I know the homeschool nay-sayers will think I’m making this up, but it is not uncommon for me to hear from kids who want to be homeschooled but don’t know how to broach the topic with their parents. If that’s you, try these tips.
Talk to your parents.
Every parent is different, so I can’t speak for all of us, but I’d say that most parents want to know what’s going on with their kids. Talk to them. Your parents may have no idea you’d like to be homeschooled or maybe you’ve mentioned it before, but they didn’t realize you were serious. Start the dialogue.
Wait until a time when they can give you their full attention. Teens, particularly, like to talk about important topics late at night. I’ll speak to my kids anytime they need to talk about something that’s weighing on their minds, but I think it’d be awesome if they’d approach me when I’m still coherent.
Some good times to talk may include:
- In the car when you’re running errands together
- At the dinner table
- On a parent-kid date night
Sometimes my kids find it easier to broach an awkward topic when we’re not face-to-face, so you might consider sending your parents a text or a Facebook message or leaving them a note letting them know that you’d like to talk or even giving them a little heads-up about the topic.
Let them know why you want to be homeschooled.
Homeschooling is not a decision to be made lightly or on a whim. Being solely responsible for your child’s education puts a lot of pressure on parents. If you really want to be homeschooled, your parents will likely want to know why. If it’s just so you can sleep later or stay in your PJs all day, that’s probably not going to fly. Be open with them about what’s on your mind.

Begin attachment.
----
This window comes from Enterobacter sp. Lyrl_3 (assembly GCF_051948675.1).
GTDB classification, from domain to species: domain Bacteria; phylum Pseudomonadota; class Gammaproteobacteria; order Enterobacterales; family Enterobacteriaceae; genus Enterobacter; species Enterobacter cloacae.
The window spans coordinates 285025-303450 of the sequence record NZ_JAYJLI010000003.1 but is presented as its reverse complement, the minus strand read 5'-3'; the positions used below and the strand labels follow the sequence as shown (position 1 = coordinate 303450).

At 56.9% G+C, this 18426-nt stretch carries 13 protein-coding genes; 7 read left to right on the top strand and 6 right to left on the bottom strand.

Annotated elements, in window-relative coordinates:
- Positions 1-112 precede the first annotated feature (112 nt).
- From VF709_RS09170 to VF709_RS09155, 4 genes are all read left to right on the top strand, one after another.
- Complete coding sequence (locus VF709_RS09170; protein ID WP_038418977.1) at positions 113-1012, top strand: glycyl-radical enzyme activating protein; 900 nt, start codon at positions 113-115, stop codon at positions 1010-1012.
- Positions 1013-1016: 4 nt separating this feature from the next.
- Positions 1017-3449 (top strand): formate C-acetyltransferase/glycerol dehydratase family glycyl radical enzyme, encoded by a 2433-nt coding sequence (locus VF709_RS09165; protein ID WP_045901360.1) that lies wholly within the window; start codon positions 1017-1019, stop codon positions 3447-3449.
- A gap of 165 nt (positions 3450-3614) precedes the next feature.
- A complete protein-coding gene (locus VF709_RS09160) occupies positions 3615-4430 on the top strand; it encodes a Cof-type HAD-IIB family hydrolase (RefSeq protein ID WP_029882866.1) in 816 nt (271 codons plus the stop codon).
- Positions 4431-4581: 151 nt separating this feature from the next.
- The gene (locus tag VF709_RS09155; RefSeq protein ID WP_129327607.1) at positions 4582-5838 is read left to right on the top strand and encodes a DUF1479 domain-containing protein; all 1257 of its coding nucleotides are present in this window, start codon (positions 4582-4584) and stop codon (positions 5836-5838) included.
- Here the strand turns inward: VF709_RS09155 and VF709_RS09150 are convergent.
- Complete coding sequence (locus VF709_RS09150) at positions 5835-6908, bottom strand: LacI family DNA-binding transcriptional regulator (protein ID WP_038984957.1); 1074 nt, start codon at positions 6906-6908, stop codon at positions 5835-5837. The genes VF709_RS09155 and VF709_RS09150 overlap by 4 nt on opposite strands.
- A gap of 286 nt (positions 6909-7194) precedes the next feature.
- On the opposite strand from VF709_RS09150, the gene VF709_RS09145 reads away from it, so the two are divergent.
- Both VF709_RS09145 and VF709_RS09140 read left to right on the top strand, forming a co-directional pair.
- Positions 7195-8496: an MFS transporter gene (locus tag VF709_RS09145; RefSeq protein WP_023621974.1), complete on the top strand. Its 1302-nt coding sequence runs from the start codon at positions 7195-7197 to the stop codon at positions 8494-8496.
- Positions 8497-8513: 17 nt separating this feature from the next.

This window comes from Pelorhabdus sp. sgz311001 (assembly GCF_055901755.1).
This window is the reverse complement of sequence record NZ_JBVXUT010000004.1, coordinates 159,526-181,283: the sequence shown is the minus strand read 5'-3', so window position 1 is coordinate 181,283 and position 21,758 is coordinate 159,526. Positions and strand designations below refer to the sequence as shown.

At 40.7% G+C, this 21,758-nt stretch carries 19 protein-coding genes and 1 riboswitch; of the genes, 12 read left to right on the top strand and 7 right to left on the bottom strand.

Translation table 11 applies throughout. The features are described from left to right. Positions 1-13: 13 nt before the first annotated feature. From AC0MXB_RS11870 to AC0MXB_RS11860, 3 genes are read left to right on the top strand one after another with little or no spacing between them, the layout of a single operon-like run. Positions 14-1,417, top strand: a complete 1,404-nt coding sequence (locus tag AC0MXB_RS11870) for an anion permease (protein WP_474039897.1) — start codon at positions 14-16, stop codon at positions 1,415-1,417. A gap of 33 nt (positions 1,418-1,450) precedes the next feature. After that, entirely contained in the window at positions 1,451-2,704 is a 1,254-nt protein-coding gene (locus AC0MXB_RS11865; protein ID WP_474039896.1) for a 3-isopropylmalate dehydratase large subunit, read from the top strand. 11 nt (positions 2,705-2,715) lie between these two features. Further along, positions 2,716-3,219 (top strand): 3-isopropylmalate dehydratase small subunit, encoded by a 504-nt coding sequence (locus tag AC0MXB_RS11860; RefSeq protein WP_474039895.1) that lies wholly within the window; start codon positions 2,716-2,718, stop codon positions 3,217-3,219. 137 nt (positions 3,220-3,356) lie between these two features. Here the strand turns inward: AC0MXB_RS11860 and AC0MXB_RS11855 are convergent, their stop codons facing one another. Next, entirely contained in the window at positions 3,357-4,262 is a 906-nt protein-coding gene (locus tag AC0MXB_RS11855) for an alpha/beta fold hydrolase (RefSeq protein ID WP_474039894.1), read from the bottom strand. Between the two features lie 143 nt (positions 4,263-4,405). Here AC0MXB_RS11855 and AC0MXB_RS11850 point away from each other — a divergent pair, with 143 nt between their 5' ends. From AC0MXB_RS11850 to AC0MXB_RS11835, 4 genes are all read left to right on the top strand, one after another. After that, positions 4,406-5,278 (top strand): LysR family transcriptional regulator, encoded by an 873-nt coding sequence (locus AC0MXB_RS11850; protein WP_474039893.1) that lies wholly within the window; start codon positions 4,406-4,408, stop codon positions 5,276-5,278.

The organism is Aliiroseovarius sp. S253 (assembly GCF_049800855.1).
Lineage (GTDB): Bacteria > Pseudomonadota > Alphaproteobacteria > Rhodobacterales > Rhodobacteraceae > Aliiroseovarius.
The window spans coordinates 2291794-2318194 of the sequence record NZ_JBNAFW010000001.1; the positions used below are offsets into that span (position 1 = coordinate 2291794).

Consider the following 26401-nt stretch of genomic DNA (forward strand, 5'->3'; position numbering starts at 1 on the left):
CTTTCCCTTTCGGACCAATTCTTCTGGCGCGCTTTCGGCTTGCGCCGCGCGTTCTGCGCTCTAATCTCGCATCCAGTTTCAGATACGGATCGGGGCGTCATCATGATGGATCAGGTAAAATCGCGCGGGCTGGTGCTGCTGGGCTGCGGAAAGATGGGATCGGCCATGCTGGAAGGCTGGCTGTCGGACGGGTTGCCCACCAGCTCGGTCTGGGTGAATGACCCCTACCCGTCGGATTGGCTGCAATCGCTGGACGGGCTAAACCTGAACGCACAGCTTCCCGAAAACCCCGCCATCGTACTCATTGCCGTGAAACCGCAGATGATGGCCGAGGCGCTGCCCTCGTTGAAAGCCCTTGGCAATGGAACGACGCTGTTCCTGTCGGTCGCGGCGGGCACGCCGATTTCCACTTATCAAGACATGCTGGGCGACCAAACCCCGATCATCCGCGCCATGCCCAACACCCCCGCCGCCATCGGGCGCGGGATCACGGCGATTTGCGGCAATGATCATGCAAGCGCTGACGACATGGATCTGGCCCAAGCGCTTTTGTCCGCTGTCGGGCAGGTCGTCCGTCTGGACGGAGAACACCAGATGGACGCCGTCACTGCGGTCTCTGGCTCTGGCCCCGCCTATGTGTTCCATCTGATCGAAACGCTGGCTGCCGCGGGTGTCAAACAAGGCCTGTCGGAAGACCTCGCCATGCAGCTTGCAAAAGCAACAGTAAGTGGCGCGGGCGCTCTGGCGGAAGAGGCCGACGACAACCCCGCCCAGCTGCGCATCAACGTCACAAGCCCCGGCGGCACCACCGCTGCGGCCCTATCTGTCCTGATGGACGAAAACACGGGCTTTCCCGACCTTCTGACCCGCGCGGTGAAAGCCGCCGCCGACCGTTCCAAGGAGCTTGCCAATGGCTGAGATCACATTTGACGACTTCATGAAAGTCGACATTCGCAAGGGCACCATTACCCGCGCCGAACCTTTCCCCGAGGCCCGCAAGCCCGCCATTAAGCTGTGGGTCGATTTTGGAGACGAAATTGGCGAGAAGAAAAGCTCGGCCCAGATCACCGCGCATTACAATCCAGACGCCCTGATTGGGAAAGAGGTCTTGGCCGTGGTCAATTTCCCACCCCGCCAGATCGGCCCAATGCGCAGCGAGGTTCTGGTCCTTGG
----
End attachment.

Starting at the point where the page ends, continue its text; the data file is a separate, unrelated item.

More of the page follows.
- Are you being bullied?
- Are you struggling academically or not being challenged?
- Would you like more control over your education?
- Would you like the opportunity to study something specific that isn’t offered at school?
- Is there a problem with a particular teacher?
- Are you being pressured about alcohol, drugs, or sex?
I know some of those topics can be difficult to talk with your parents about, but the vast majority of parents really want to know when things like that are going on. They’ll want to work with you to determine the right solution, even if it’s not homeschooling.
Find out what their objections are.
Many parents probably aren’t going to immediately jump on board with homeschooling. Find out what their objections are. Some parents don’t feel qualified to teach their kids. Others worry that their kids are going to miss out on some of the rites of passage of growing up in a traditional school setting.
Some worry that they won’t be able to homeschool because they work outside the home or are single parents. They may think they have to teach everything and come up with all the lesson plans. They might worry about teaching subjects that were difficult for them in school.
You can find solutions to most common homeschool objections. There are online or scripted curriculum options. There are co-ops , online classes, and tutors. You may be a very motivated student who can direct the majority of your own learning.
If you can find out what your parents’ objections to homeschooling are, perhaps you can brainstorm to overcome them or work out a solution with which everyone is comfortable.
If you want to be homeschooled, but don’t know how to talk to your parents about it and I haven’t addressed your concerns, leave them in the comments. I’d be happy to try to help.
This post is linked to the Hip Homeschool Hop.